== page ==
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Guess Which Social Media Network Would Suffer the Most, If Trump Had His Way?

By Dustin Rowles | Politics | December 2, 2020 |

By Dustin Rowles | Politics | December 2, 2020 |


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This morning, Donald Trump threatened to veto a defense policy bill that would afford raises to those in the military unless Congress nullified Section 230 of the Communications Decency Act, which essentially gives social media networks immunity from messages posted on their platforms. If you don’t think Donald Trump is serious, Kayleigh McEneny is here to insist otherwise.

The reason, again, that Trump wants to strip Section 230 is because he’s in a pissing match with Twitter, and Section 230 basically prevents social media platforms from being legally classified as “publishers,” and so they are not liable — as publishers are — for the things that are posted on those platforms. If I were to threaten to murder Ryan Phillipe on Pajiba, for instance, I could be held liable for it. If you were to threaten to murder Ryan Phillipe on Disqus, both Pajiba and Disqus are protected by Section 230. If you take Section 230 away, however, then Disqus and Pajiba could be held legally liable for the death threat you made in our comments section. Without Section 230, we would either have to shut down comments or approve every single comment before it is posted (and run the iffy ones through legal). That would obviously take more resources than a small, independent publication like Pajiba has. But it would also be ruinous for Twitter, too, because they would have to moderate every single tweet before it was posted. Twitter delivers 500 million tweets per day. The backlog would, in effect, make Twitter unusable.

Twitter does, however, engage in a fair amount of moderation, including of Trump, which — again — is the real source of Trump’s ire. But by punishing Twitter, Trump would in effect be punishing all the social networks, including — and most ruinously — Parler, the social media platform that conservatives have flocked to because, unlike Twitter, it does not engage in much, if any, moderation. FREE SPEECH FREE SPEECH FREE SPEECH!

FREE SPEECH, however, comes with its own host of problems. Sure, conservatives can spread as much disinformation as they’d like, and they can share their QAnon conspiracy theories to their heart’s content, but it also means that other users can flood the social network with as much porn as they’d like, too. From The Washington Post:

The site’s lax moderation policies, in keeping with its claims to being a bastion of free speech, have helped it become a magnet for pornographers, escort services and online sex merchants using hashtags targeting conservatives, such as #keepamericasexy and #milfsfortrump2020.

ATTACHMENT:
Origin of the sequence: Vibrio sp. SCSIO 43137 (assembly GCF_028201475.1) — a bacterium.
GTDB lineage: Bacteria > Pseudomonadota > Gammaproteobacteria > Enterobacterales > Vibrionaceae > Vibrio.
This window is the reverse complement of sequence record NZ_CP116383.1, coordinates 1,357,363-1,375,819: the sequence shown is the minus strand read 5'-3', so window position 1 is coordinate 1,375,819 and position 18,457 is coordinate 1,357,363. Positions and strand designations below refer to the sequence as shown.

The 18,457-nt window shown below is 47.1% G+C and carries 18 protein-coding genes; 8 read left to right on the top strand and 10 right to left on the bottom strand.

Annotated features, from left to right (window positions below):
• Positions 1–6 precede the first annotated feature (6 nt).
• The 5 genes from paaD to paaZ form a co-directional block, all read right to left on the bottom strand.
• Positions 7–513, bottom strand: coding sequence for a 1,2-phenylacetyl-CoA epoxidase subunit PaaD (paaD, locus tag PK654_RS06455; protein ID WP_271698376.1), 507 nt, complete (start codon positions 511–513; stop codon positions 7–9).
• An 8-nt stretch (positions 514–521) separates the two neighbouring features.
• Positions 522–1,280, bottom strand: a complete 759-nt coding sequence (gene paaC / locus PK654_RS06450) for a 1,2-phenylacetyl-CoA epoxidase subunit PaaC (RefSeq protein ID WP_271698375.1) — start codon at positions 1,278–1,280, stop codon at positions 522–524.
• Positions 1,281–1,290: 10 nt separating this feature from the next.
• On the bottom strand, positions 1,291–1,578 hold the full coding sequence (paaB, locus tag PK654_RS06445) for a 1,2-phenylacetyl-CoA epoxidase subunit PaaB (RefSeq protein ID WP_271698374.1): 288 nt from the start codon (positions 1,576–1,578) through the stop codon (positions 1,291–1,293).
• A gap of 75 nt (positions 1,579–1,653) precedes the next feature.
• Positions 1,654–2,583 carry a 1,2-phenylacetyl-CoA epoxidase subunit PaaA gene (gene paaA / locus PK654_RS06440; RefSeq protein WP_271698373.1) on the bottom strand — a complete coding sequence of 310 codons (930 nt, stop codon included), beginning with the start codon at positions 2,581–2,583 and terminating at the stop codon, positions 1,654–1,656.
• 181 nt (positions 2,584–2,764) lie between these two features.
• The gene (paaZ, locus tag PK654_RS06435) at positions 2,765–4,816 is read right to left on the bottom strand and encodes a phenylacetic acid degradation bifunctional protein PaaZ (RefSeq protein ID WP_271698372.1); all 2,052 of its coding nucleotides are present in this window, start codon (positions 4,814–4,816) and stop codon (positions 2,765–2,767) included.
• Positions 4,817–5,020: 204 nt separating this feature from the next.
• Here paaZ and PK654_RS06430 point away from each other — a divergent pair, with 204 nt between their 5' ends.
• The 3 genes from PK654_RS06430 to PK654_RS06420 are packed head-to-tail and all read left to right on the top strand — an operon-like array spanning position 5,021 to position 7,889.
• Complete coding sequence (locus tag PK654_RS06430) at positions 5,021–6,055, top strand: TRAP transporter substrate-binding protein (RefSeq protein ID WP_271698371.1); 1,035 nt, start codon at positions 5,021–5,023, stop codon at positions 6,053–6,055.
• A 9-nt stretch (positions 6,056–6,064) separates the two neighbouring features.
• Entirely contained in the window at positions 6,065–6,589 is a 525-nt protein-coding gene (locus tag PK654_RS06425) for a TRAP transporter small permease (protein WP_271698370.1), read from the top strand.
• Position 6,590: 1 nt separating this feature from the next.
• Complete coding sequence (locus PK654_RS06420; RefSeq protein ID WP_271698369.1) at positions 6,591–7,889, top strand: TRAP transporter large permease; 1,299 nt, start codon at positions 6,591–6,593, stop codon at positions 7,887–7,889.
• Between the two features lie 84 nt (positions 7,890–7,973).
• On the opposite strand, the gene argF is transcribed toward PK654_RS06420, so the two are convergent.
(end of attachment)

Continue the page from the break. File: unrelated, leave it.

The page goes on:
The pornography threatens to intrude on users not seeking sexual material and has the potential to complicate hopes the site may have to expand advertising, which is now limited. Experts on the impact of pornography say major companies typically avoid having their sales pitches appear alongside controversial imagery.

The whole damn platform is just inundated with porn, and so conservatives — who once upon a time, anyway, were the party of family values — have now taken up residence on a social media platform where every other post involves graphic pornographic imagery. A UC Berkley prof quoted in the article predicts that Parler will eventually “be overrun with this stuff.”

That doesn’t make it a particularly friendly environment for advertisers, except for those advertising porn and escort services. But if Trump does manage to nullify Section 230 (he won’t), Parler would be confronted with an even bigger problem. Again, from The Washington Post:

It’s unlikely that Parler would face any legal ramifications for hosting images of naked adults in apparently consensual encounters, even if some of those links lead to sites that may offer prostitution. Section 230 of the Communications Decency Act, a 1996 federal law undergirding much of the modern Internet economy, offers broad immunity for content uploaded by third parties onto social platforms. Laws against sex trafficking would implicate platforms only if they knowingly promoted such content, as opposed to merely hosting links to other sites, Citron said.

Boom! Remove Section 230 from the Communications Decency Act, and that immunity is gone, and then not only is Parler a cesspool of porn, but it’s also a social media platform that will soon be out of business because of the liability it would face for hosting illegal pornographic images or promoting sex trafficking. Truly, that is how crucial Section 230 is to the operation of social media sites, and if Trump were to successfully remove Section 230, he’d also rob himself of the very platforms where his misinformation gets spread. He would be f**king himself over to get back at Twitter.

Then again, no one ever mistook Donald Trump for smart.

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Dustin is the founder and co-owner of Pajiba. You may email him here, follow him on Twitter, or listen to his weekly TV podcast, Podjiba.



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